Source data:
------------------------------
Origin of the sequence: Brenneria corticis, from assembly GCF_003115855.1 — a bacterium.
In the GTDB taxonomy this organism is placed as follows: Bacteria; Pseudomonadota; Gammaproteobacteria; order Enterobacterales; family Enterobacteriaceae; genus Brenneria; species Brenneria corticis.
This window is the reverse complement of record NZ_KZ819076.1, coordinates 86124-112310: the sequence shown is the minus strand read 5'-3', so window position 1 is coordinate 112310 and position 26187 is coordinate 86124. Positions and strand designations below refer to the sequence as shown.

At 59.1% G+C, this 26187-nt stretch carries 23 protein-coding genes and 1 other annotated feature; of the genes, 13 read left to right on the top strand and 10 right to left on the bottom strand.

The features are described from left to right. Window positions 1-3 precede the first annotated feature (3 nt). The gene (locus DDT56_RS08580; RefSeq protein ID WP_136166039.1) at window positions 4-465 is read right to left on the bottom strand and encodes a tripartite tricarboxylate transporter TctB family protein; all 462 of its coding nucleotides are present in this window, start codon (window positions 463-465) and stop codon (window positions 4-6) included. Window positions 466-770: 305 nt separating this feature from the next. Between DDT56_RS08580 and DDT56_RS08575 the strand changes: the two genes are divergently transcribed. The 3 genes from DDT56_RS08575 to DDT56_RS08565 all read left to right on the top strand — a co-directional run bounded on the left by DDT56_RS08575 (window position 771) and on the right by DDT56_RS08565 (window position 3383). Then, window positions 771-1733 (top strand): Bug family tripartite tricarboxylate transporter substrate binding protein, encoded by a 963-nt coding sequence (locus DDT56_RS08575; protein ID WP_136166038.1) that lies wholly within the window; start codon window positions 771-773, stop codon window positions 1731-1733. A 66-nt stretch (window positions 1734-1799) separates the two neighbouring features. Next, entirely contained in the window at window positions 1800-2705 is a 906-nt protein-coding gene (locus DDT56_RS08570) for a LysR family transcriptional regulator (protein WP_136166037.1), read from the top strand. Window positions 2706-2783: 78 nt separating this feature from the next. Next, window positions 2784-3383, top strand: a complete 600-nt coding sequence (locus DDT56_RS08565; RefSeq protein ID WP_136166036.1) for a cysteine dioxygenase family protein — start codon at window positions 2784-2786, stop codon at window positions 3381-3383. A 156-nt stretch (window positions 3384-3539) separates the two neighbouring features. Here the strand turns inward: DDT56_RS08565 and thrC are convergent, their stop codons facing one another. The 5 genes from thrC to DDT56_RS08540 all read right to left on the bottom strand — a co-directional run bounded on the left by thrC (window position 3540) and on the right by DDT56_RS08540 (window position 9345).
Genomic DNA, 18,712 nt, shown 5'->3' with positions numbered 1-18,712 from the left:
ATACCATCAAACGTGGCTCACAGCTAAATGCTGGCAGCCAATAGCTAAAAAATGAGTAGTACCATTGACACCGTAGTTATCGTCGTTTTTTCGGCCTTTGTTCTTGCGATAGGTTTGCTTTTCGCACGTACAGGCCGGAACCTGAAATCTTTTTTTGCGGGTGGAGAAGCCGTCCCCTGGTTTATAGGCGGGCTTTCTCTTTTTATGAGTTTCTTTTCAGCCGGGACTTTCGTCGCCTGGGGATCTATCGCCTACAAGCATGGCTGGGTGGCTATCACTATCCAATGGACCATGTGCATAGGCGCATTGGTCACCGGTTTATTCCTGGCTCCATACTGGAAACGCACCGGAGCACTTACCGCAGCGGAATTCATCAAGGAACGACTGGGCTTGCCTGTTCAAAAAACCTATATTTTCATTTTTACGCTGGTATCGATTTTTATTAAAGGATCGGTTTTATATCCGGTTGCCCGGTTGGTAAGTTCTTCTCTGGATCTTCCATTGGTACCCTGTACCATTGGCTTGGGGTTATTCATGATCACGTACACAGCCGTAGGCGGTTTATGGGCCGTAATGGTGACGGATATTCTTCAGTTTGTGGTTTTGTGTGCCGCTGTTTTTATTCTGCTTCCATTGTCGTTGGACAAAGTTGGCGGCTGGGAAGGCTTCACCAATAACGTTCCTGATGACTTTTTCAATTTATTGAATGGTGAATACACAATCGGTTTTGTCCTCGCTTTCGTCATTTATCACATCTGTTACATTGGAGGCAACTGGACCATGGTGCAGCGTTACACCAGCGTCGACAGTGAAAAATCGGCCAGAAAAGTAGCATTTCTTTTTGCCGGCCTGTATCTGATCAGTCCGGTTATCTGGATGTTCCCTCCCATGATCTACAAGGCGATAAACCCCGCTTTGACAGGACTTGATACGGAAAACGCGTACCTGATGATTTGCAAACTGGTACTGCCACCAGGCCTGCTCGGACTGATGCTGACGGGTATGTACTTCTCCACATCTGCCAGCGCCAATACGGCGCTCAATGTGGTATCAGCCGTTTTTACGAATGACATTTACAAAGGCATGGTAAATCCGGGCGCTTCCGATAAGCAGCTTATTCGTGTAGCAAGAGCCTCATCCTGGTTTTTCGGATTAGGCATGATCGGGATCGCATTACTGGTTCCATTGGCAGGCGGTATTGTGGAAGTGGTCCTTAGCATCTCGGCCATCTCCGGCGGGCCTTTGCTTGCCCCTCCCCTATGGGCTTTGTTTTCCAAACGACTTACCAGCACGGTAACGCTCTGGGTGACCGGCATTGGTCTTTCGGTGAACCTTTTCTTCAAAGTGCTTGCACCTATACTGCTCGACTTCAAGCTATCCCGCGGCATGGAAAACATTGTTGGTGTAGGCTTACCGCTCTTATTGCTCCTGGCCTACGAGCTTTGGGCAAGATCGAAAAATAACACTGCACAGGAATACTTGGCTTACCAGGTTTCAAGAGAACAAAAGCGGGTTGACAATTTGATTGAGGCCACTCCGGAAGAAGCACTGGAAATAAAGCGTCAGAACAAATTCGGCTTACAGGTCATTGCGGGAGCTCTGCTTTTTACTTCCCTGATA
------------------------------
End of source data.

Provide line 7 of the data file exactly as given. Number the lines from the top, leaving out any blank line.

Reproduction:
ATACCATCAAACGTGGCTCACAGCTAAATGCTGGCAGCCAATAGCTAAAAAATGAGTAGTACCATTGACACCGTAGTTATCGTCGTTTTTTCGGCCTTTGTTCTTGCGATAGGTTTGCTTTTCGCACGTACAGGCCGGAACCTGAAATCTTTTTTTGCGGGTGGAGAAGCCGTCCCCTGGTTTATAGGCGGGCTTTCTCTTTTTATGAGTTTCTTTTCAGCCGGGACTTTCGTCGCCTGGGGATCTATCGCCTACAAGCATGGCTGGGTGGCTATCACTATCCAATGGACCATGTGCATAGGCGCATTGGTCACCGGTTTATTCCTGGCTCCATACTGGAAACGCACCGGAGCACTTACCGCAGCGGAATTCATCAAGGAACGACTGGGCTTGCCTGTTCAAAAAACCTATATTTTCATTTTTACGCTGGTATCGATTTTTATTAAAGGATCGGTTTTATATCCGGTTGCCCGGTTGGTAAGTTCTTCTCTGGATCTTCCATTGGTACCCTGTACCATTGGCTTGGGGTTATTCATGATCACGTACACAGCCGTAGGCGGTTTATGGGCCGTAATGGTGACGGATATTCTTCAGTTTGTGGTTTTGTGTGCCGCTGTTTTTATTCTGCTTCCATTGTCGTTGGACAAAGTTGGCGGCTGGGAAGGCTTCACCAATAACGTTCCTGATGACTTTTTCAATTTATTGAATGGTGAATACACAATCGGTTTTGTCCTCGCTTTCGTCATTTATCACATCTGTTACATTGGAGGCAACTGGACCATGGTGCAGCGTTACACCAGCGTCGACAGTGAAAAATCGGCCAGAAAAGTAGCATTTCTTTTTGCCGGCCTGTATCTGATCAGTCCGGTTATCTGGATGTTCCCTCCCATGATCTACAAGGCGATAAACCCCGCTTTGACAGGACTTGATACGGAAAACGCGTACCTGATGATTTGCAAACTGGTACTGCCACCAGGCCTGCTCGGACTGATGCTGACGGGTATGTACTTCTCCACATCTGCCAGCGCCAATACGGCGCTCAATGTGGTATCAGCCGTTTTTACGAATGACATTTACAAAGGCATGGTAAATCCGGGCGCTTCCGATAAGCAGCTTATTCGTGTAGCAAGAGCCTCATCCTGGTTTTTCGGATTAGGCATGATCGGGATCGCATTACTGGTTCCATTGGCAGGCGGTATTGTGGAAGTGGTCCTTAGCATCTCGGCCATCTCCGGCGGGCCTTTGCTTGCCCCTCCCCTATGGGCTTTGTTTTCCAAACGACTTACCAGCACGGTAACGCTCTGGGTGACCGGCATTGGTCTTTCGGTGAACCTTTTCTTCAAAGTGCTTGCACCTATACTGCTCGACTTCAAGCTATCCCGCGGCATGGAAAACATTGTTGGTGTAGGCTTACCGCTCTTATTGCTCCTGGCCTACGAGCTTTGGGCAAGATCGAAAAATAACACTGCACAGGAATACTTGGCTTACCAGGTTTCAAGAGAACAAAAGCGGGTTGACAATTTGATTGAGGCCACTCCGGAAGAAGCACTGGAAATAAAGCGTCAGAACAAATTCGGCTTACAGGTCATTGCGGGAGCTCTGCTTTTTACTTCCCTGATA